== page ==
Verizon, the largest wireless carrier in the U.S., has added teen driver monitoring technologies as premium features of its Verizon Smart Family app, through a partnership with Cambridge Mobile Telematics, the world’s largest smartphone telematics provider.
The Smart Family Premium app will use CMT’s DriveWell platform, which uses onboard phone sensors to detect risky behaviors like speeding, phone distraction while driving, rapid acceleration and harsh braking. The app will also detect crashes, and send an alert to families.
“Now, parents subscribed to Smart Family Premium can see a driving score based on their teens’ last week of car trips, and a detailed individual trip view to understand where and when the risky behavior occurred. Young drivers can focus on how to improve their driving, and parents can better understand how their children behave behind the wheel,” CMT said in announcing the partnership.
A recent study by the Insurance Institute for Highway Safety (IIHS) found that such apps could cut teen driver injuries by as much as a third.
“One of the biggest worries parents have is when their children are in vehicles without a parent,” Hari Balakrishnan, CMT’s co-founder and CTO, said in a statement. “We are delighted to partner with Verizon to bring these premium safe-driving features to the Smart Family app to provide parents with peace of mind, and to help all drivers in the family improve their driving.”
CMT said the app’s ability to notify families after a crash, and provide key details like location, will provide peace of mind to teen drivers and families alike. The driving insights provided through CMT’s technology will give young drivers an opportunity to improve their driving.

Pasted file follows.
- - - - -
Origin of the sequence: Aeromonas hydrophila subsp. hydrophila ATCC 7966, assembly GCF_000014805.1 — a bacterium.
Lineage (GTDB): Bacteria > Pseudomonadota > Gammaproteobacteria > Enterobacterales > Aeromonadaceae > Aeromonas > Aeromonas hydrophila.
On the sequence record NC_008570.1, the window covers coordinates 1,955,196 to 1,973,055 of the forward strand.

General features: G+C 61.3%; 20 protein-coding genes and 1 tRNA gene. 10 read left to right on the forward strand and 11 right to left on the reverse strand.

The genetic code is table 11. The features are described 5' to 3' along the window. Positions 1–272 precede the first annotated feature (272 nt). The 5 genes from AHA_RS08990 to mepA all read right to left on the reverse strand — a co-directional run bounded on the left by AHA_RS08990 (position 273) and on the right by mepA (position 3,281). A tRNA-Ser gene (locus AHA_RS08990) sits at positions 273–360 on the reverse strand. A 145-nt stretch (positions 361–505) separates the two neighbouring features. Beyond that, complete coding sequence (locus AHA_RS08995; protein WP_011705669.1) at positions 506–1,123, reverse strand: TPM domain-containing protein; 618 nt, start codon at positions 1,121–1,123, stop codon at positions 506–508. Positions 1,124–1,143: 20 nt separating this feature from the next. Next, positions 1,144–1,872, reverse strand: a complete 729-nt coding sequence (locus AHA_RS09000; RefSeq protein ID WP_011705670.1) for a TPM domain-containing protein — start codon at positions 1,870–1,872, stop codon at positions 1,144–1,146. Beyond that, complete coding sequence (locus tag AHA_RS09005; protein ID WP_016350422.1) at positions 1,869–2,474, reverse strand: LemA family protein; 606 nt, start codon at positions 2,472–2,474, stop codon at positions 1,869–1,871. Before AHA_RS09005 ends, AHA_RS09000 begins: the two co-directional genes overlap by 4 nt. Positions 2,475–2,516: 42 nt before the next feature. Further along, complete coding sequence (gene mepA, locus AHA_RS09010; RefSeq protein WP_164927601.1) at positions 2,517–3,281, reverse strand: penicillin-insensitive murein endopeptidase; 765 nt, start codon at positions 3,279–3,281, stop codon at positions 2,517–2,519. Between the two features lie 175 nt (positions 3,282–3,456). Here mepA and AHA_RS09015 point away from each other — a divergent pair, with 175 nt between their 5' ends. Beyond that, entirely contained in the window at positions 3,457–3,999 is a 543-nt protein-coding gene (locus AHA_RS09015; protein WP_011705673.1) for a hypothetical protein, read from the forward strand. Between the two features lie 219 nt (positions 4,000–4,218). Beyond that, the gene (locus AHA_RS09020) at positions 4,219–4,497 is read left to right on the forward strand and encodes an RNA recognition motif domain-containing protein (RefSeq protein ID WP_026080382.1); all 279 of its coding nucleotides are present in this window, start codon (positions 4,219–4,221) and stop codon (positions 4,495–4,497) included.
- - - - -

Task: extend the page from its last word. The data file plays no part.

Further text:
These premium features are in addition to other family safety technologies already included in the Smart Family app, including location tracking for parents, pick-me-up requests, screen time limits, and parental content filters. The Verizon app is available to Verizon’s 121.3 million customers for download on the Google Play Store and the iOS App Store, and is usable for a monthly fee.
Some automakers and software developers offer technologies that are specifically designed to help keep teen drivers safe. Some, like Ford’s MyKey and GM’s Teen Driver, are onboard suites; others, like Smart Family, Hyundai’s BlueLink and Grom Social’s MamaBear, are cellphone apps.
Smart Family Premium has the advantage of not needing to use an OEM’s telematics and connectivity, which means that it will work in any vehicle, with no installation necessary.
IIHS found that such teen-specific vehicle technologies, used in conjunction with Advanced Driver Assistance Systems (ADAS), could prevent or mitigate up to three-quarters of fatal crashes involving teen drivers.
On a per-mile-driven basis, the study found, teen drivers are nearly four times as likely to crash as drivers 20 and older, and and more likely to be involved in a fatal crash than any age group except those 80 and above. Teen drivers are more prone to losing focus, and less likely to lower their speed when encountering slick roads or poor visibility.
In the study of passenger-vehicle crashes involving teen drivers that occurred on U.S. roads during 2016-19, IIHS considered the effect of ADAS features and technologies like smartphone apps separately, and found that both contributed measurably to teen driver safety.
“Considered separately, both the crash avoidance features and teen-specific technologies showed big potential benefits,” IIHS said. “Vehicle features and smartphone apps designed specifically to make teens drive more safely could apply to nearly a third of teen driver injuries and as many as two-thirds of teen driver deaths.”
Featured image: Cambridge Mobile Telematics’ DriveWell app is shown, with an optional tag to improve the app’s accuracy. (CMT)
High-frequency sensors can identify phone distraction, classify drivers or passengers, recognize speeding and hard braking. (CMT)
DriveWell offers drivers timely feedback on their driving. (CMT)
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